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Upstart Singapore Promotion One FC Aiming to Conquer Asia

Since the demise of Pride FC in 2007, Asian MMA has struggled to regain even a fraction of its former significance.

Japan tried and failed to rebuild with DREAM and Sengoku. South Korea has seen Spirit MC fall and Fighting Mixed Combative was a complete disaster. Macau-based promotion Fury went down after only one event due to embezzlement and China's Art of War has faded into obscurity. Hong Kong's Legend FC and South Korea's Road FC have had some success but growth there has been slow.

Asian MMA may again have some hope however as up-start Singapore promotion One Fighting Championship, armed with dollars from Middle Eastern investors, a rumored major sponsor and an impending 24-country broadcast deal with ESPN STAR Sports, plans to build the biggest MMA event in Asia - starting September 3rd.

Headed by former ESPN STAR Sports employee and former Martial Combat promoter Victor Cui, the promotion has already inked a domestic TV deal in Singapore and given Cui's background, is reportedly on the verge of signing a ESPN STAR Sports contract that will see MMA broadcast to 310 million viewers in 24 Asian countries. Sources have indicated to MMA Fighting that a major sponsorship deal is also being negotiated to supplement capital provided by Middle Eastern investors.

The first One FC event, set to take place at the 12,000-capacity Singapore Indoor Stadium on September 3rd, is set to feature Leandro Issa, Eduard Folayang, Ole Laursen, BJJ Mundials champ Zorobabel Moreira Jr and Brian Choi with the majority of the card likely to come from Singapore-based Evolve gym and Team Lakay Wushu in the Philippines - although major international fighters are also being targeted.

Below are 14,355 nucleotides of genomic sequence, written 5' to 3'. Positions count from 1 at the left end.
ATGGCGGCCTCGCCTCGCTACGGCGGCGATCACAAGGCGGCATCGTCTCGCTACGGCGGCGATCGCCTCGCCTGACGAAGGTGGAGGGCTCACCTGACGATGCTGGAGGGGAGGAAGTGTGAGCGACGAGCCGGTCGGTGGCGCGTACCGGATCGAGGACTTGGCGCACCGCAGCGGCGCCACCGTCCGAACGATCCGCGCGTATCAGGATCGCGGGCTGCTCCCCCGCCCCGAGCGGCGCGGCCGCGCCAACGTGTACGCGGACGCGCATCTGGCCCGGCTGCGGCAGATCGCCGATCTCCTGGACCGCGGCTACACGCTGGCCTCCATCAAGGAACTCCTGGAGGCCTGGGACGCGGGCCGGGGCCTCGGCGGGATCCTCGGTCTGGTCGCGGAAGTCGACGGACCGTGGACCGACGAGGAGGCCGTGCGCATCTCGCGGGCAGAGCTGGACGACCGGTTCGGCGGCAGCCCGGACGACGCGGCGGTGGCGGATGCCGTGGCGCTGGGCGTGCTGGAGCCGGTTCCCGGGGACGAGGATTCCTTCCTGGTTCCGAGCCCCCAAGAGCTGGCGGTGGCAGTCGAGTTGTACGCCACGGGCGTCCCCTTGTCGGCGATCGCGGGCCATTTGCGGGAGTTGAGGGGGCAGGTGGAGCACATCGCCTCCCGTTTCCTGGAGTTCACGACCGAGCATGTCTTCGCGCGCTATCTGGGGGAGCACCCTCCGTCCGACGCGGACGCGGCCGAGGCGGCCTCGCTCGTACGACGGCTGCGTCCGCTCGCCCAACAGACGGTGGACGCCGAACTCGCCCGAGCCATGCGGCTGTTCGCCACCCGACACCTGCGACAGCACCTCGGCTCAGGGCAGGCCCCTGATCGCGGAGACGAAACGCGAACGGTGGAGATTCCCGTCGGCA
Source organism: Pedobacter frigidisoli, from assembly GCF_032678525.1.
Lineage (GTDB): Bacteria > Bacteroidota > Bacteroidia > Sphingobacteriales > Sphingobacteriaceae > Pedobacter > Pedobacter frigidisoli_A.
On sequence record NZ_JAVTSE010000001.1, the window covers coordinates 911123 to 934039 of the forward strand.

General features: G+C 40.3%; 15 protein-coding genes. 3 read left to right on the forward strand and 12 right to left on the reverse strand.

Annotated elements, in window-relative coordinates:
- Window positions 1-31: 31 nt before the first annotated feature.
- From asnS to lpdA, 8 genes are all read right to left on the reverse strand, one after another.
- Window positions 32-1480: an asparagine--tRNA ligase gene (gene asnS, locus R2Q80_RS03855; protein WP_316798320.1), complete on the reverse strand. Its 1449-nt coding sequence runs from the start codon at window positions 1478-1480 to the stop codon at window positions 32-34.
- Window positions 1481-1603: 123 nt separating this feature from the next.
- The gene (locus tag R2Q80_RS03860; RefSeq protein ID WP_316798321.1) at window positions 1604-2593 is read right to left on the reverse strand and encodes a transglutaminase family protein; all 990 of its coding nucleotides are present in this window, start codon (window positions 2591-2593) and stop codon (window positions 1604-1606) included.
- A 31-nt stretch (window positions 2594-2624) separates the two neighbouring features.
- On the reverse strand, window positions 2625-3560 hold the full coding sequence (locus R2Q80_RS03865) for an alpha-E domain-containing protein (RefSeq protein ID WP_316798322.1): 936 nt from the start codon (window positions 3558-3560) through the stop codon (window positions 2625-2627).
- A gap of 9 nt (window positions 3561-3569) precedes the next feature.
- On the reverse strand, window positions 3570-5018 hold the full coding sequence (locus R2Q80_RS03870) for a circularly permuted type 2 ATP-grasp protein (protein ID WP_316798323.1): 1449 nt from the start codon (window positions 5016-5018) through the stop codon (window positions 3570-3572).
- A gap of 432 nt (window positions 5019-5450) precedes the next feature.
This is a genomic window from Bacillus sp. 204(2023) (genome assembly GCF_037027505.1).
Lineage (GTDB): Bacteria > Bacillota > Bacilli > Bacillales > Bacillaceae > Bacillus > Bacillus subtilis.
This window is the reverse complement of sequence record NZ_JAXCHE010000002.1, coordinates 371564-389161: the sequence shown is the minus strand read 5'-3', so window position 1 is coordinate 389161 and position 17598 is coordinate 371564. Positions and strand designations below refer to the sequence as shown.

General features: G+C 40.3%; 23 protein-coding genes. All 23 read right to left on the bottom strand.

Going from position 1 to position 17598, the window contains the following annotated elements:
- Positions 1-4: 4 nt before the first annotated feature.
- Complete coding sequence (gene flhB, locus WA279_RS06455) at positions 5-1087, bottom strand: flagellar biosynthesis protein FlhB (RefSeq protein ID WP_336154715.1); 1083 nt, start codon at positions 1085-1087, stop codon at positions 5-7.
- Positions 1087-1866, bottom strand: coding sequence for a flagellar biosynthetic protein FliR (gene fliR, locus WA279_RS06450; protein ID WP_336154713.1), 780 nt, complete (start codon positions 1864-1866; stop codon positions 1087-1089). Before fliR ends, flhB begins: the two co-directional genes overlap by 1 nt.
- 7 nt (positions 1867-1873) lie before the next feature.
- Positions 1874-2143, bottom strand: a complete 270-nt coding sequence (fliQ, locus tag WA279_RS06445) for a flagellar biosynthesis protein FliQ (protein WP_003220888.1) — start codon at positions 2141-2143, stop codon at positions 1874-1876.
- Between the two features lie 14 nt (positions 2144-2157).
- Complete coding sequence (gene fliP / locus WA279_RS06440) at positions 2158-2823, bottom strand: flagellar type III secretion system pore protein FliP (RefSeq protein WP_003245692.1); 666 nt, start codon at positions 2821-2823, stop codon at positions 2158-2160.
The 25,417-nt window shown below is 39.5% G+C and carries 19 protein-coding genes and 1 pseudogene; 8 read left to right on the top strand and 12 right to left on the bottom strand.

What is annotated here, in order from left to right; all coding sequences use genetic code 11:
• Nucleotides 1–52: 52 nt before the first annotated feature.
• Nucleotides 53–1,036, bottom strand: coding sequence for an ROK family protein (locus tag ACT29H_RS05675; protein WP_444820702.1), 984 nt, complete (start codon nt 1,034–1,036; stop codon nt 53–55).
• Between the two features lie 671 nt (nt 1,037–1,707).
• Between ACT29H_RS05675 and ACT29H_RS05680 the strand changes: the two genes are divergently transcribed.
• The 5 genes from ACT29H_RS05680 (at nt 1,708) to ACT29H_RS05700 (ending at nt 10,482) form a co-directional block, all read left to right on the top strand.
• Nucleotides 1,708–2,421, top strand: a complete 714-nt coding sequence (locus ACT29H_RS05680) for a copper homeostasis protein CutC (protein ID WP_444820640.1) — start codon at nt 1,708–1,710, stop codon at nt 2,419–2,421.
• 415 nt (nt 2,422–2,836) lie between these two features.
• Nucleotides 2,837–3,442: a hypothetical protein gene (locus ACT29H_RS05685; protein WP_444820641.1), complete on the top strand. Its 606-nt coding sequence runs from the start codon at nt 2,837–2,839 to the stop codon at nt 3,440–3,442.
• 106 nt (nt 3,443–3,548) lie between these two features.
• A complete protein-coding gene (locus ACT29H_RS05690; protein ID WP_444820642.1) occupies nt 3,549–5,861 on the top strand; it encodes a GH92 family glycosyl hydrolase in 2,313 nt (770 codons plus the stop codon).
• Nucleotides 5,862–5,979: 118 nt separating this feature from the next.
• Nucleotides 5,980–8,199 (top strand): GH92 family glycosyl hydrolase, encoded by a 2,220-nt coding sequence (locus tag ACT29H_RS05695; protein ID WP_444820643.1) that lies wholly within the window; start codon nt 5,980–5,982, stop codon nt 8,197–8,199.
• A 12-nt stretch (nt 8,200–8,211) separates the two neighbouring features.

Negotiations are reportedly ongoing with some major Japanese and international fighters but DREAM Lightweight Champion Shinya Aoki and UFC and Bellator veteran Roger Huerta were among those approached, however they have been ruled out due to contractual obligations and acting commitments respectively.

Although it does clearly intend to poach some major international talent, sources close to the promotion claim that One FC are not hoping to compete on the established Japanese market (Japan is not among the 24 countries that receive ESPN STAR Sports) or with the UFC, but will instead focus on building an infrastructure to produce fighters, supporting regional MMA in Asia and showcasing both local talent and fighters with Asian heritage.

Asian fighters outside of Japan and Korea have few options for fighting and training and One FC is reportedly aiming to support those talents who would otherwise be forced to turn to other combative sports.

Given concept, the history of boxing and kickboxing in the region, the money that is rumored to be behind the promotion, the forthcoming broadcast deal and the booming MMA markets in Singapore and the Philippines - One FC seems to be primed for success.

The concept of expanding and building an MMA industry in the combat-loving countries of Thailand and Indonesia along with Malaysia, Vietnam and Taiwan however is much more risky as those markets are uneducated and untested with MMA. Real growth and investment in those areas would be a seriously long-term investment and history shows that Asian promotions have been struggling to stay around that long.

One FC does have some distinct advantages though - the downfall of almost every other competitor in the continent means that already established fans are starved for MMA and that becoming the biggest in Asia should not prove as difficult as it one was.

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